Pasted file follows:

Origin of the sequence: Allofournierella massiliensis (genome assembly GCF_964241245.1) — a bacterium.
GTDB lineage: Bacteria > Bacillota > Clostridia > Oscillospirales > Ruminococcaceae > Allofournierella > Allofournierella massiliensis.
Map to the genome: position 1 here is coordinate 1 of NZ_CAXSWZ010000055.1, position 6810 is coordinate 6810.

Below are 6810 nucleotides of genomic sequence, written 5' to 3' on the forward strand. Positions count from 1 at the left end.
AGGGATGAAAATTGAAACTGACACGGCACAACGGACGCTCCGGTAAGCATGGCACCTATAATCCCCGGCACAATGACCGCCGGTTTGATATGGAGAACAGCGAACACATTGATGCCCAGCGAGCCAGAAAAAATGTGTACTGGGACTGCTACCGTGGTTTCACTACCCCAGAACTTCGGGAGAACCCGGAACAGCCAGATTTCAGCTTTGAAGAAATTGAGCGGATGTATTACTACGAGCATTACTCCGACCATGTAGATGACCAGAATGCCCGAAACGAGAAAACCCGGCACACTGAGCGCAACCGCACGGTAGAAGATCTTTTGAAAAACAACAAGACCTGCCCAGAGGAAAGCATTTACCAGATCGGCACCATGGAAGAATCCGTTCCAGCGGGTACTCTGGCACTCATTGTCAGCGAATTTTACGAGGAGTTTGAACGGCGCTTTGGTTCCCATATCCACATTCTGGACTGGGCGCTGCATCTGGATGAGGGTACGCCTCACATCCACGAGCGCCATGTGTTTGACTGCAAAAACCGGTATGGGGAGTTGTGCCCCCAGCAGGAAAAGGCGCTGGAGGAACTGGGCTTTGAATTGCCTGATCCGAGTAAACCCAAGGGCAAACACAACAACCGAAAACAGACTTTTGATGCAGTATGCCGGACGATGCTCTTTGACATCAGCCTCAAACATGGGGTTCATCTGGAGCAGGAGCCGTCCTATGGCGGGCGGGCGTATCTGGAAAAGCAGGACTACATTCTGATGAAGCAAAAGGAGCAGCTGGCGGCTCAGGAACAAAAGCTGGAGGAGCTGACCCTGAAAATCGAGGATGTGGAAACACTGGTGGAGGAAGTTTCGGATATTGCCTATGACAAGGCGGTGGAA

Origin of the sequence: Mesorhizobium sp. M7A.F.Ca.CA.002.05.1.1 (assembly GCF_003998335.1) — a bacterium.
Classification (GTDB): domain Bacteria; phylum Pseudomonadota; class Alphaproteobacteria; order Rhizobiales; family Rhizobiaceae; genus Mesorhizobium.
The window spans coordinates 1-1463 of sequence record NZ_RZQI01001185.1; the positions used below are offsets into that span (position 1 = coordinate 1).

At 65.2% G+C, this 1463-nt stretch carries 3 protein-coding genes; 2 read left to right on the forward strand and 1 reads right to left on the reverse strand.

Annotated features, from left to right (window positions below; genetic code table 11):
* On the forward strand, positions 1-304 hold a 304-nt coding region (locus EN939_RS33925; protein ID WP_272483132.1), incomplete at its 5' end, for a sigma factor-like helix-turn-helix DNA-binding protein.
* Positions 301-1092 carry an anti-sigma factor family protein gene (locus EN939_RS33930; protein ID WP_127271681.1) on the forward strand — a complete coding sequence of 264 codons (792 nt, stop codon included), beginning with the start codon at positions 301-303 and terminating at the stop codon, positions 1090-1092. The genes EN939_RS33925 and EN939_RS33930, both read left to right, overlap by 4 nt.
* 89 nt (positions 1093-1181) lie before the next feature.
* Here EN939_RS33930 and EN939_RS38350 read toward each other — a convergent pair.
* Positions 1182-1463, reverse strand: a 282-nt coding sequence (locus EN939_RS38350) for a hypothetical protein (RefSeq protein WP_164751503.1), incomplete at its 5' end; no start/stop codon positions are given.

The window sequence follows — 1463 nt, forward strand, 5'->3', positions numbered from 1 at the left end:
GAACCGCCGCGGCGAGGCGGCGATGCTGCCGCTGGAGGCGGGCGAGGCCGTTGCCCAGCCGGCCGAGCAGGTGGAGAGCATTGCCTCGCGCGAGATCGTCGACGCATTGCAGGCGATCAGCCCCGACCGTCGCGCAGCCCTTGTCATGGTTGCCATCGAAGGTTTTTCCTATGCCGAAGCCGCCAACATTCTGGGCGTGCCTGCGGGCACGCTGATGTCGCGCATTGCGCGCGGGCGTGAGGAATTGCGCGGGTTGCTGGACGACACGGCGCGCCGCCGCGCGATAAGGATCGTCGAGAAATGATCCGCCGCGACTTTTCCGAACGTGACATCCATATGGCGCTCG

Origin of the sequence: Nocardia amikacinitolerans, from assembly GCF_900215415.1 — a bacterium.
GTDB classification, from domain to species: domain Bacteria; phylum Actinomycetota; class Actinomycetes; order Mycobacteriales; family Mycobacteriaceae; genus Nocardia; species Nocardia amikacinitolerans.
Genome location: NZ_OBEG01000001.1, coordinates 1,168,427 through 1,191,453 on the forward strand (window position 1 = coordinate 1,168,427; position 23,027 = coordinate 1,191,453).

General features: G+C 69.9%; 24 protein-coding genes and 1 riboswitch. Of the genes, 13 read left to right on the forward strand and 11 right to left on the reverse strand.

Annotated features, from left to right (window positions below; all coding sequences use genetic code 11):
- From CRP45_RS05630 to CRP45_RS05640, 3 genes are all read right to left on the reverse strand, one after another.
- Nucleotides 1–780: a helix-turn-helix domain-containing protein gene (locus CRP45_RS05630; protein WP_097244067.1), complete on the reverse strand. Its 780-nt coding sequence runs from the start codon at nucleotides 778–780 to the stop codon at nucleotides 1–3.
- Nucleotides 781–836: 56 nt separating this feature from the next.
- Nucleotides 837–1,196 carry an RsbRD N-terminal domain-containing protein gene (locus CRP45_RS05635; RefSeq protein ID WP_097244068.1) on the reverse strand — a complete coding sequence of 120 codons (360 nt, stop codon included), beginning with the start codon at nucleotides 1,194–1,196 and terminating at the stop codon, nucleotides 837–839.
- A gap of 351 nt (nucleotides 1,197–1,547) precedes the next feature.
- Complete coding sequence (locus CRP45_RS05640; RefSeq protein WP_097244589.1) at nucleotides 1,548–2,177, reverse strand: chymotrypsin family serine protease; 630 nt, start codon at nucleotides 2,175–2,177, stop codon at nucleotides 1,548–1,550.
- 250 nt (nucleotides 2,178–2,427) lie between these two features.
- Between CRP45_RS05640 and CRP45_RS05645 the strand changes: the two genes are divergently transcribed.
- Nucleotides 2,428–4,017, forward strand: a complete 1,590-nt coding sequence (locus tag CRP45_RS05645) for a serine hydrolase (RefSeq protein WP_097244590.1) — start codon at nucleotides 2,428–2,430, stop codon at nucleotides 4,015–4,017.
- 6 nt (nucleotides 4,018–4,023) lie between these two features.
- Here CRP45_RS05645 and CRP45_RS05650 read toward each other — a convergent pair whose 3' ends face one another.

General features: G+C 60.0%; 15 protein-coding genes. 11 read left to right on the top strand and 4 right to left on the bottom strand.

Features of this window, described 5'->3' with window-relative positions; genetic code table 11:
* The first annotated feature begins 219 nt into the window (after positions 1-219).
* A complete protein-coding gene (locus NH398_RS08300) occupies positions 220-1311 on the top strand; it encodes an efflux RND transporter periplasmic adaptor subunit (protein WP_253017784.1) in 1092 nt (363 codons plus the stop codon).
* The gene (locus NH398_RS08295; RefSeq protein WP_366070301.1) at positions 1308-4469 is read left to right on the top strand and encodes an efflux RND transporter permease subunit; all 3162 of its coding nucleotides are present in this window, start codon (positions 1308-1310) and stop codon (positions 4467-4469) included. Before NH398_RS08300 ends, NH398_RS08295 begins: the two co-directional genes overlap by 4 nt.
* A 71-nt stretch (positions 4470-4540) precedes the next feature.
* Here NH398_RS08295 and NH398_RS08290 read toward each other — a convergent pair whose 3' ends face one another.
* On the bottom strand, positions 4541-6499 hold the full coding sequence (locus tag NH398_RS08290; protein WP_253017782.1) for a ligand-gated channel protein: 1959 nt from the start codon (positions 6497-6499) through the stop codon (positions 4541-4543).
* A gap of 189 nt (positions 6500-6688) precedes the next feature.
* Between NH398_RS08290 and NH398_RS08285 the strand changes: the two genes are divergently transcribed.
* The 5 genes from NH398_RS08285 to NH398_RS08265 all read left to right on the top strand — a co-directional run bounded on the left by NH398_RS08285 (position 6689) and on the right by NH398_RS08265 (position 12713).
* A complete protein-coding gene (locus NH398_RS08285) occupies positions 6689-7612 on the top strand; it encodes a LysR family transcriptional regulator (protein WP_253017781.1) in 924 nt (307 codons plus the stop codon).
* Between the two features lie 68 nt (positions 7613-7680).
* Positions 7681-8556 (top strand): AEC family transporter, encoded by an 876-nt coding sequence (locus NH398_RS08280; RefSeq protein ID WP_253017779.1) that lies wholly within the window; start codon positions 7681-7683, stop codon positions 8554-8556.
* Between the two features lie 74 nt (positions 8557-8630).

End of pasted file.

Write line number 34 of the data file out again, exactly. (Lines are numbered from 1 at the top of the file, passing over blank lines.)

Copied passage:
General features: G+C 60.0%; 15 protein-coding genes. 11 read left to right on the top strand and 4 right to left on the bottom strand.